An American Composer’s Perspective
German composer Felix Mendelssohn (1809-1847) was one of the “Classical Romantics” of his day, along with Robert Schumann, Frédéric Chopin and Johannes Brahms. These conservatives considered themselves the carriers of Beethoven’s legacy because they wrote symphonic works in the traditional Classical forms and genres that Beethoven favored. They considered themselves musical adversaries of their more avant-garde contemporaries such as Hector Berlioz, Franz Liszt and Richard Wagner, who, likewise, traced their legacy back to Beethoven. The progressive “Romantic Romantics” followed a completely different side of Beethoven: breaking traditional forms and basing music on extra-musical programmatic sources. Of the traditionalists, Mendelssohn was, by far, the most conservative. His works often seem boxed in by their tight formal restraints, with little of the wild Romantic passion, but everything he wrote was crafted in a masterly way and characterized by lyricism and clarity.
Like Mozart before him, Mendelssohn was a child prodigy, and he wrote some of his best music, notably the Octet for Strings and the Overture to A Midsummer Night’s Dream, while still a teen-ager. He was a brilliant pianist and conductor, well-known both in Germany and in England, where he was a favorite at the court of Queen Victoria. Even though Mendelssohn lived only a short time, he produced a substantial body of works which were and remain widely performed.
Written in 1831, when Mendelssohn was 22, the Piano Concerto No. 1 in G minor, Op. 25 dates from the same period as the Fourth ("Italian") Symphony. The first movement, in Mozart’s favorite key for soulful tragedy, begins as if it were following the regular Classical sonata-allegro form for concertos, with a full orchestral exposition of the musical material. Here, however, the orchestra does no more than a musical version of “…Heeeeere’s JOHNNY!,” as the piano immediately enters and takes the lead as piano and orchestra together present the themes. The rapid, Beethovenian passage-work in minor key reveals a heroic intent, but the music is too gentlemanly to break into reckless abandon. The graceful Andante that follows conjures up memories of the gentle and elegant novels of Mendelssohn’s contemporary, Jane Austen. A brass fanfare then interrupts and ushers in a rollicking Rondo.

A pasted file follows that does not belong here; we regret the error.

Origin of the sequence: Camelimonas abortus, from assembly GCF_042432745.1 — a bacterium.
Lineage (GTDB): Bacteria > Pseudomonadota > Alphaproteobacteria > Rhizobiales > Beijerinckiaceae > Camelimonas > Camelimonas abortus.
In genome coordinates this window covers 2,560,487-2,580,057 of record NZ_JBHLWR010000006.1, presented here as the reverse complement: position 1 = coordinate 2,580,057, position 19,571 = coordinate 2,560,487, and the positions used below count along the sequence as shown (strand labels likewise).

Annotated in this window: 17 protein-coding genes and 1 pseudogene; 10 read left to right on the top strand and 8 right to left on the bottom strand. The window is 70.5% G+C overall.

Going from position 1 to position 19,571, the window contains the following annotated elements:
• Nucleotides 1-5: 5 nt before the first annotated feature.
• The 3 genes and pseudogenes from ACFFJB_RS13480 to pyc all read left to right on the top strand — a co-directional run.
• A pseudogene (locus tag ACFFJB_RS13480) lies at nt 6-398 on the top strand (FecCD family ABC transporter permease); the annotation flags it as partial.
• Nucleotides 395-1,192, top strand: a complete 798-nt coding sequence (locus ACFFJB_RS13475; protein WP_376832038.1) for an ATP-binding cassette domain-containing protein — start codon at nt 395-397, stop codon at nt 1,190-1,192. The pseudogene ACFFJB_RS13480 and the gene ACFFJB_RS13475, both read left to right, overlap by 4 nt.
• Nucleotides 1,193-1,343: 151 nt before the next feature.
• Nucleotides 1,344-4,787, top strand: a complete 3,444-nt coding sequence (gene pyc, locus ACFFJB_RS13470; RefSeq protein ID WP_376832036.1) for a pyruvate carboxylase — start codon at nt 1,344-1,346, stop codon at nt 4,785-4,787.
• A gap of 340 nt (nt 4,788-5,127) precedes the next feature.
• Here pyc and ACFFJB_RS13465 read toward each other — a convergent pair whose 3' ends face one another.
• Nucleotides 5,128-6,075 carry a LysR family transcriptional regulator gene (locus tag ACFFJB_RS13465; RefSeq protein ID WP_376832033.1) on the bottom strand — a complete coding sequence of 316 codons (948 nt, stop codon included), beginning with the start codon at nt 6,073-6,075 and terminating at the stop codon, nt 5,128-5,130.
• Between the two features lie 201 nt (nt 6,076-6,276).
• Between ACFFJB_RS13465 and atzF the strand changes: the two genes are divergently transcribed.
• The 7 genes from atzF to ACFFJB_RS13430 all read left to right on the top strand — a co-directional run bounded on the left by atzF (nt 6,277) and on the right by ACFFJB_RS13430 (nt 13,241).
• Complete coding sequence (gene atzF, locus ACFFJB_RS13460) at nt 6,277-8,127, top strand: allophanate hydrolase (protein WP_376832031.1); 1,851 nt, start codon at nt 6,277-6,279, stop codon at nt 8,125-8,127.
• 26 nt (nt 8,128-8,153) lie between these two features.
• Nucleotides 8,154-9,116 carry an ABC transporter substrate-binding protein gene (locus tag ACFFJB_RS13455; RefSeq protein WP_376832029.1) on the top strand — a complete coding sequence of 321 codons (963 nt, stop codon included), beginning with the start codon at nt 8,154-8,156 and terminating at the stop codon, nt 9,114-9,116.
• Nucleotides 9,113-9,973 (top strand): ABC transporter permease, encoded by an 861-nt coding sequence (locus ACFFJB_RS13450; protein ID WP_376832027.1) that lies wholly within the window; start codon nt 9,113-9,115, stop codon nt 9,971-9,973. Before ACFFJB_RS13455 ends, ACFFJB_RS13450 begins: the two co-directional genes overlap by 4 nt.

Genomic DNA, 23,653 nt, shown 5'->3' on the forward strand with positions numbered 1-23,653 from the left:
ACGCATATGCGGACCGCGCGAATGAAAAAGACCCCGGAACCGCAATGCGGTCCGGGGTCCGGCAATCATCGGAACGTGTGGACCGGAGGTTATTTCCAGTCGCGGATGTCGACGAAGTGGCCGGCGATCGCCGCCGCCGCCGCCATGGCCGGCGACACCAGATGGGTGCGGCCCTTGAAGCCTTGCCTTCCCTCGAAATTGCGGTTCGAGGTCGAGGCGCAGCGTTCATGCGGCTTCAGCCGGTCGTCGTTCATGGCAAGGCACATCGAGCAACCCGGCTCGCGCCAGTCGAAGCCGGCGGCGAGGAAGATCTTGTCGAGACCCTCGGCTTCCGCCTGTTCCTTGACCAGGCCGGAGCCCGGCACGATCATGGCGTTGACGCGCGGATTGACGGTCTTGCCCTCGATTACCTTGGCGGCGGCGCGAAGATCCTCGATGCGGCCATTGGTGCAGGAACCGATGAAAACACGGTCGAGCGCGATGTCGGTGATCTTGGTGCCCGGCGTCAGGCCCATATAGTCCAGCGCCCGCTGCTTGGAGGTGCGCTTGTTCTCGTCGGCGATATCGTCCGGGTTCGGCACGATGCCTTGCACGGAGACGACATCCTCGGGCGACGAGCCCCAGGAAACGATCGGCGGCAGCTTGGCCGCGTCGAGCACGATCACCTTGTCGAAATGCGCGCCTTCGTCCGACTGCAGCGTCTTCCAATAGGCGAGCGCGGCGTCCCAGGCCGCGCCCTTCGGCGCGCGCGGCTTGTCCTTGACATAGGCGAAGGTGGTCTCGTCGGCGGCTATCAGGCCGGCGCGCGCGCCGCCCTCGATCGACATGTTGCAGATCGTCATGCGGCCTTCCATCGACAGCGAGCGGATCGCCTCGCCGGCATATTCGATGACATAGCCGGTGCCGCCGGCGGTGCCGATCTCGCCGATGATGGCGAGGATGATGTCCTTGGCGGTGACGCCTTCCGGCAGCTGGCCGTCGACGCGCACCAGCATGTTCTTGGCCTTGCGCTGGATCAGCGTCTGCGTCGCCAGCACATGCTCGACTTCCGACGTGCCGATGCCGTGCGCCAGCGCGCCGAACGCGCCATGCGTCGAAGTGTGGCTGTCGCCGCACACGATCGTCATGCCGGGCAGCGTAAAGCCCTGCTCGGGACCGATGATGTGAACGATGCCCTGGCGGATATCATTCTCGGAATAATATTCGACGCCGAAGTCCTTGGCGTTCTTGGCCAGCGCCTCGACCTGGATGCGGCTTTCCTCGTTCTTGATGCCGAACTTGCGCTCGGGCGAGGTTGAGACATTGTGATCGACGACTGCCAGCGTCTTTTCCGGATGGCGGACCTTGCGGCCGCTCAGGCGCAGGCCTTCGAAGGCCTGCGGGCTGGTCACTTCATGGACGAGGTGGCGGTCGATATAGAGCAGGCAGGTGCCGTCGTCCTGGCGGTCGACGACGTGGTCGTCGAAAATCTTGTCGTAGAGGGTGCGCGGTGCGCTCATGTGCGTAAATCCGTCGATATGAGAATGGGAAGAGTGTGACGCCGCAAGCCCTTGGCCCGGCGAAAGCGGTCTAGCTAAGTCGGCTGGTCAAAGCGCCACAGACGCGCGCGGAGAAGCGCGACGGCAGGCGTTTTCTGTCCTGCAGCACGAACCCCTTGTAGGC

Leonard Bernstein (1918-1990) was the first American conductor to become the Music Director of a major American symphony orchestra, and he was the first American in the field of classical music to become an international superstar. He was a complete musician: composer, conductor and concert pianist; plus, he had an unequalled genius for explaining complicated musical ideas in a few simple words. A charismatic and sometimes controversial media personality, he was an important advocate for public awareness of classical music. Through his widely televised Young People’s Concerts with the New York Philharmonic, he was and continues to be an inspiration to the millions of baby-boomers who tuned in to his broadcasts as children.
Bernstein’s music was ahead of its time. When Bernstein was writing, his decidedly tonal scores were not considered sufficiently “modern” for the progressive wing of the musical establishment. Between the 1950's and 90's, audiences for classical and popular music grew increasingly polarized and alienated from each other. Bernstein was one of the few composers who brought the two together. Continuing the tradition of Gershwin, Weill and Copland (and anticipating Sondheim), Bernstein effectively integrated jazz, Broadway and other popular styles into his concert music and created a unique synthesis of the two worlds. His music, therefore, enjoys the happy status of being performed and admired across widely disparate musical circles.
Chichester Psalms (1965) is a 20-minute cantata for boy soprano or countertenor, solo quartet, SATB choir, two harps and orchestra. The texts, sung in Hebrew, are drawn from Psalm 108, Psalm 100, Psalm 23, Psalm 131 and Psalm 133. The connection to the Biblical David, the young singer of psalms, is clearly represented by the use of the high male vocal register as soloist and by the emphasis on the harp in the instrumental writing.
The work was commissioned for a 1965 festival of the arts at the Chichester Cathedral, Sussex, England. Since Bernstein had taken a sabbatical from his duties conducting the New York Philharmonic Orchestra, he was free to accept the commission. Other commissioned works for the festival included stained glass windows by Marc Chagall, a sculpture by Henry Moore, a litany and anthem by W. H. Auden and the cantata Rejoice in the Lamb by Benjamin Britten.